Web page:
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Letters to Marjorie Kinnan Rawlings by Others: A-K


Scope and Contents

From the Series:

The Marjorie Kinnan Rawlings correspondence includes approximately 4,100 letters, almost 1,400 of which were written by her and almost 2,300 to her. Other letters relate to her in some way. The earliest concentration of letters (1918-1923) occurs during her courtship and early years of marriage with Charles A. Rawlings, Jr. After a hiatus of several years, extensive correspondence resumes in the 1930s, after she had moved to Cross Creek, Florida, and continues to her death in 1953. There is a particularly heavy concentration of letters during the war years 1943-1944, especially with her husband Norton Baskin, who served as an ambulance driver on the India-Burma front during World War II.

Approximately 900 letters are to Baskin. Another 230 are from her editor at Scribner's, Maxwell Perkins. Other major recipients of letters are her aunt Ida Tarrant (95), Norman Berg (60), Clifford and Gladys Lyons (59), Berniece and Walter Gilkyson (49), first husband Charles A. Rawlings (40), college friend Bee McNeill (24), and author/photographer Carl Van Vechten (16). Principal writers of letters to Rawlings are Perkins, Baskin, Charles Rawlings, her Phoenix aunts, Grace, Marjorie, and Wilmer Kinnan, brother Arthur Kinnan, and friends Julia Scribner Bigham, James Branch Cabell, and Gene Baro. Major names in the correspondence, although in lesser numbers, include A. J. Cronnin, Marjory Stoneman Douglas, F. Scott Fitzgerald, Ellen Glasgow, Ernest Hemingway and two of his wives, Martha Gellhorn and Mary Hemingway, Zora Neale Hurston, Margaret Mitchell, Sigrid Undset, and Owen D. Young.

The letters represent a wide range of personal and literary topics that illumine many aspects of Rawlings' life and career. The Perkins letters are especially relevant to her writing, as the letters to her husbands are to many aspects of her personal life. There are many letters relating to the Cross Creek Trial (Cason vs. Baskin) that are separately identified in the guide. Most of the correspondence is handwritten or typed originals. A few are typed copies and there are some photocopies (notably letters to Norman Berg and letters from the University of Florida Archives).

The Rawlings correspondence is a collection gathered over a period of time from various sources. The nucleus was donated by Rawlings during her lifetime, along with some of her principal manuscripts, to found the Libraries Creative Writing collection. Other correspondence from her estate was donated later by her husband, Norton Baskin. In addition Rawlings's literary executor, Julia Scribner Bigham, her biographer, Gordon Bigelow, and members of the library staff attempted to collect letters from her correspondents, and made other efforts to procure additional Rawlings correspondence.

In 1998, the libraries acquired almost 500 letters from Marjorie to Norton from his grandniece Judith Oliver. Additional Baskin-Rawlings correspondence was acquired in 2001 from Phil May, Jr., a close friend of Norton Baskin.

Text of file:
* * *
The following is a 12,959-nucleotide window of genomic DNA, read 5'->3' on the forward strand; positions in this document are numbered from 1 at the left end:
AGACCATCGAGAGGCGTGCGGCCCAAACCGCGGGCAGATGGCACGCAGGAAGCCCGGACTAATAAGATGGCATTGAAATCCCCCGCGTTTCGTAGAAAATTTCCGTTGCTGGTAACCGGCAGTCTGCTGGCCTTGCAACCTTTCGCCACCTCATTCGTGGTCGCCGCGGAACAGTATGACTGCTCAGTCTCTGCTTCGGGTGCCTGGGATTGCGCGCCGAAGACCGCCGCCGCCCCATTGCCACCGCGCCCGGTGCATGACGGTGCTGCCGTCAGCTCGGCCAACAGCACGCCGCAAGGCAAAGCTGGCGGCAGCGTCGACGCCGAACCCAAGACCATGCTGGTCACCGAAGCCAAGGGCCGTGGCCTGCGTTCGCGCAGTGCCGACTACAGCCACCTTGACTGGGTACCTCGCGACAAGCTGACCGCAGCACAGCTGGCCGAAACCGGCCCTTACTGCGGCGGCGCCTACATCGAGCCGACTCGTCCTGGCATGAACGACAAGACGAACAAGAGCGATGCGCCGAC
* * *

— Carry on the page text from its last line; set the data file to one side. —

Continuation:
Arrangement: The Rawlings letters are filed chronologically in 41 boxes, with the following exceptions:

Box 31: "Miscellaneous Correspondence" contains letters copied from the University of Florida and from the Rollins College archives, and a folder of correspondence from the files of Dwye Evans, an agent, relating to the British edition of THE SOJOURNER.

Box 32: Letters of condolence sent to Norton Baskin upon the death of Marjorie. The condolence letters and cards are not included in the count of Rawlings letters, nor are they listed in the accompanying description.

Boxes 33-38: The "May accession," a group of letters, primarily between Rawlings and Norton Baskin from 1943-1953, that was acquired in 2001.

Box 39: Readers letters.

Boxes 40-41: Letters from Rawlings to Julia Scribner Bigham, 1939-1953 acquired in 2019.

Although the letters are physically arranged chronologically, they are described in two main parts: 1) Letters by Marjorie Rawlings, and 2) Letters to Her and Other Letters. The description for each letter usually includes the name of the author, whether typed or handwritten (see note on abbreviations), recipient, date, place of writing, pagination, and a short abstract. Letters with a month, but no day are usually placed before dated letters. Letters with a year, but no month are placed at the end of the year. Letters with no dates are placed last. Dates, indicated by square brackets, i.e. [1940] have been supplied for many letters which lack them. Many of these dates are quite accurate, often coming from an accompanying envelope, or can easily be inferred from the contents of the letter. Others are estimates, or even guesses, usually indicated by circa dates (ca.) or question marks (?).

A chronological listing as well as listings by accession is available in the Department of Special Collections.


  • Creation: 1844-2002
  • Creation: Majority of material found within 1916-1953



The collection is open for research.


From the Collection: 43.47 Linear feet

Language of Materials

From the Collection: English

Repository Details

Part of the Special and Area Studies Collections, George A. Smathers Libraries, University of Florida Repository

George A. Smathers Libraries
PO Box 117005
Gainesville Florida 32611-7005 United States of America